By Tom Jow
The month of September brings out some of the best things for cycling. Cooler temperatures, fall colors and the occasional dust tamping rain to name a few. It also brings out one of the worst: goathead thorns. If you use anything with a small pneumatic tire such as bicycle, wheelbarrow, or baby stroller, you have probably suffered a puncture by them. If not, you will. These thorny pods (that look like a goats head ) are the seeds for a low growing weed named Tribulus terrestris. This plant exists in warm climates all over the world, including the desert southwest and Utah. In and around Salt Lake City, they are found all over the foothill trails, vacant lots, sidewalk cracks, the Jordan River Parkway and Antelope Island.
Fall season is when they are at their peak, bringing several clients each day with punctures to our shop alone. How is this thorny pod so effective at puncturing tires? The reason is evolution. The seed pod is shaped so that however it lays on the ground there is always a sharp spike sticking up, waiting to attach itself and be transported to a new area. The spikes are up to six millimeters long, guaranteeing it will puncture any small, thin tire. The pods may lay dormant (without germinating) for more than three years, assuring a plentiful supply. There are, fortunately, preventative measures that can be applied to reduce the chances of getting a puncture after rolling over these pokey things.
The current standard of protection is to use inner tubes with a sealant in them. This sealant is a thick green liquid that can be installed in any schrader valved tube and will seal most punctures. Inner tubes can also be purchased that have the sealant pre-installed. While being a little on the heavy side, this type of sealant is a great solution for any bike, wheelbarrow, baby jogger or stroller.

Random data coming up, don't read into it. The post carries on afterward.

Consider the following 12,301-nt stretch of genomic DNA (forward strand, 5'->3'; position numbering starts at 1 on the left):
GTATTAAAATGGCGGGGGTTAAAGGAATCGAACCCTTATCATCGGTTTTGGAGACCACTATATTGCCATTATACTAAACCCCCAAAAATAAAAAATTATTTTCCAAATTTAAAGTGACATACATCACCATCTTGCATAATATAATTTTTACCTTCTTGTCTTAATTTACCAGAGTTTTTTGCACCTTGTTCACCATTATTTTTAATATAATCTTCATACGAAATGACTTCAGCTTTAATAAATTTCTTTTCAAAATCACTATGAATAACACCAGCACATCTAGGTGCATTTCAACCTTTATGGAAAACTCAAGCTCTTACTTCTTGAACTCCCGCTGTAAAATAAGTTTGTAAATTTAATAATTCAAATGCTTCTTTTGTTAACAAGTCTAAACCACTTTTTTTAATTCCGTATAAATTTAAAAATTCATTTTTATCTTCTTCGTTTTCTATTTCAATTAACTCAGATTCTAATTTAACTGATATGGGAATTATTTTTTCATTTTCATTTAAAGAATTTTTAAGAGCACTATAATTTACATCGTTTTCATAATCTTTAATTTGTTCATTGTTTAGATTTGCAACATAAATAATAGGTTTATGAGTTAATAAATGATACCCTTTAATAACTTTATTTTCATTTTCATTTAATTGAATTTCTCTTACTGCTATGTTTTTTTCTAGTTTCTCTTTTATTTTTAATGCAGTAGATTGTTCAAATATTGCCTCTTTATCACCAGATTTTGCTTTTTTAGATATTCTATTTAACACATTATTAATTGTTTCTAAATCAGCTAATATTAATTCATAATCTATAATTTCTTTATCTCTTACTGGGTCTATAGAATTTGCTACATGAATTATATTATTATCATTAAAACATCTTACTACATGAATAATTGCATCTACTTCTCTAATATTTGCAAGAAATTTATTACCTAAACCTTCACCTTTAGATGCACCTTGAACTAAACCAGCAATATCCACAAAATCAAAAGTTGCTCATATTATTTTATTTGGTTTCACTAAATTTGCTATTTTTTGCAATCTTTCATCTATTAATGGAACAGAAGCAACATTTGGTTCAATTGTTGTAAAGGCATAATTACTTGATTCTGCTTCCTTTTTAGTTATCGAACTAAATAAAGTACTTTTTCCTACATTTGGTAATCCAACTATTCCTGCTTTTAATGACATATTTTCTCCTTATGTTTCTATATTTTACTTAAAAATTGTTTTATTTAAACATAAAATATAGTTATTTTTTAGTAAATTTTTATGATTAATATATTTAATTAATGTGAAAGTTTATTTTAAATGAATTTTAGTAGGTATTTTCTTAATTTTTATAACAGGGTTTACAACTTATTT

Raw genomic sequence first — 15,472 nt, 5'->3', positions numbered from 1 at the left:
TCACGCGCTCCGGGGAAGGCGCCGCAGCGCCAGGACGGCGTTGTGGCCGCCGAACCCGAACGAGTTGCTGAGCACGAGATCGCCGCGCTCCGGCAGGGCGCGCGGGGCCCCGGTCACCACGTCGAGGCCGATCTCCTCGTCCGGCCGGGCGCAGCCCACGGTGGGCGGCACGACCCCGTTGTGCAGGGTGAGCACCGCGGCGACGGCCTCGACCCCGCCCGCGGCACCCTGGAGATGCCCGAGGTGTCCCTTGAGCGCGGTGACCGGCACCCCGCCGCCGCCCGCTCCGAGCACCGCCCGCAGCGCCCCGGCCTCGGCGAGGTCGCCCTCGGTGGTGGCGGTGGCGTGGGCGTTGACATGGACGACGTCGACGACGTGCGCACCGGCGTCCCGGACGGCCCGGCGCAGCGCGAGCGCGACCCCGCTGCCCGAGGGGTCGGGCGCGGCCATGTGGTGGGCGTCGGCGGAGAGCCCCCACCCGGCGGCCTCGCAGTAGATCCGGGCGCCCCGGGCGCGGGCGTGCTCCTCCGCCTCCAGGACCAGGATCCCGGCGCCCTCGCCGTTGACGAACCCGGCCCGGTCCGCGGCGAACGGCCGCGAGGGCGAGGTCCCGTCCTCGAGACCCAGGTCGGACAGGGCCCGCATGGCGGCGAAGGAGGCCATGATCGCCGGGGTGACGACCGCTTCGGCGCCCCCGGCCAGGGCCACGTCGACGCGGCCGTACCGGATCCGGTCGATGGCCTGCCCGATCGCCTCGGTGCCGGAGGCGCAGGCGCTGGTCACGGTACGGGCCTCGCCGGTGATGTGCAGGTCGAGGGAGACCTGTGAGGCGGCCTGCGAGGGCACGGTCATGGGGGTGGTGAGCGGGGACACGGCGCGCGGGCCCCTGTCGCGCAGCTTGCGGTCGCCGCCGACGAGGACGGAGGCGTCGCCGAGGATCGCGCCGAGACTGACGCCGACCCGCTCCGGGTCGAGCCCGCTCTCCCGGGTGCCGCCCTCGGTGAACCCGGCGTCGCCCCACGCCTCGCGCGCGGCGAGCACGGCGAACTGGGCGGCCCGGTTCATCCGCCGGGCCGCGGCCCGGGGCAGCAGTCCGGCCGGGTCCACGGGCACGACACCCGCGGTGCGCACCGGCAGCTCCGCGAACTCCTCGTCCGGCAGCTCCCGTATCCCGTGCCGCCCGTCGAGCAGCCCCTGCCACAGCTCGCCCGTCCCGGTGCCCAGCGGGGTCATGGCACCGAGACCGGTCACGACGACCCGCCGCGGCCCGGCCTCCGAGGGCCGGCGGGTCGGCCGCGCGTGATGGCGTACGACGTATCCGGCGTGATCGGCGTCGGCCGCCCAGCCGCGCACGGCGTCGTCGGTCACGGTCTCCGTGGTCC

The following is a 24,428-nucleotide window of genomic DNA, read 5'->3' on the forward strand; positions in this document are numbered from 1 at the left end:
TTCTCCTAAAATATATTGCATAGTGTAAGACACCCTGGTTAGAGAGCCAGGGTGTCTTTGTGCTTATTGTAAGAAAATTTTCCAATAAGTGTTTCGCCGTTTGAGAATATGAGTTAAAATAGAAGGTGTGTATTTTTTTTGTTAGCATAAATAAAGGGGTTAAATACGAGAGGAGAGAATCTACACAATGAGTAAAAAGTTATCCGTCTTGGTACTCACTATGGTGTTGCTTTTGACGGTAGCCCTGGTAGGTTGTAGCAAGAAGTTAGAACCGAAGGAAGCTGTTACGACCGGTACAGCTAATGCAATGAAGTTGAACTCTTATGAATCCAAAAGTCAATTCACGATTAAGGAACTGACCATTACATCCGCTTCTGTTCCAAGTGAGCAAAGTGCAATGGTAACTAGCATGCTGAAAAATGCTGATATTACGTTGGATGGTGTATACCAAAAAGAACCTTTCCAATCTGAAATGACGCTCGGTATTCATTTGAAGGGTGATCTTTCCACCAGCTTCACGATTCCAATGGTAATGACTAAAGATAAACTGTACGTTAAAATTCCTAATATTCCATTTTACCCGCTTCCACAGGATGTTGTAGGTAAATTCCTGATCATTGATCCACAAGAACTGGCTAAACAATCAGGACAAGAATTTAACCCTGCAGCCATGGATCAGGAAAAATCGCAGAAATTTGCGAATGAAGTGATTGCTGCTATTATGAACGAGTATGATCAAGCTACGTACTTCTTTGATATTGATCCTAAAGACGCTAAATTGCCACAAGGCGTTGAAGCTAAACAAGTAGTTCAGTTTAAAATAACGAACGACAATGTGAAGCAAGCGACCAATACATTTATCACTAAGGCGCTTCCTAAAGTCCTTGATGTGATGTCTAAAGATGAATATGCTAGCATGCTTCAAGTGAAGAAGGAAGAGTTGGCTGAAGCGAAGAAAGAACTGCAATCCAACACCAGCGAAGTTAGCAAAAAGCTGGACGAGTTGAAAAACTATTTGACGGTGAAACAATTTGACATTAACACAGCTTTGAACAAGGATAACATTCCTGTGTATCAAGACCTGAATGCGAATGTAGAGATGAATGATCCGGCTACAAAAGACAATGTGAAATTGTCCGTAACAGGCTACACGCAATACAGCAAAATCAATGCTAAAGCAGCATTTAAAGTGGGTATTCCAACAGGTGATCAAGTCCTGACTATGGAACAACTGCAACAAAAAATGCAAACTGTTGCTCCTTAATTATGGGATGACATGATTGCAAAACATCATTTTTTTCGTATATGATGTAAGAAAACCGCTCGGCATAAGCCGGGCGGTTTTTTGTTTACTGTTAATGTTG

For performance oriented riders there are lighter weight sealants that are latex based. Designed for tubeless tires, these lighter weight latex sealants can also be used in inner tubes. They are a a great solution for any cyclist seeking light weight puncture protection. Cyclocross racers in particular will benefit as many of the Utah cyclocross courses have ample amounts of goatheads. Their main drawback is they can dry out and lose effectiveness and therefore require monitoring for continuous protection.
In addition to sealants, riders can also consider a barrier method of protection. Many tire manufacturers are building heavy duty models with puncture resistant linings within the casing. Also, plastic tire liners are still available, however they are heavy, difficult to install, and have been known to pinch the tube from the inside.
Having a flat tire while out riding can put a damper on anyone’s day if not prepared. Any one of these products by itself will protect your tires from punctures. Combine a barrier with a sealant and you will be nearly invincible. Unfortunately, no combination of tire protection products can prevent all punctures so always carry a pump, spare tube and tire levers just in case.
Got a bike question? Email Tom at [email protected]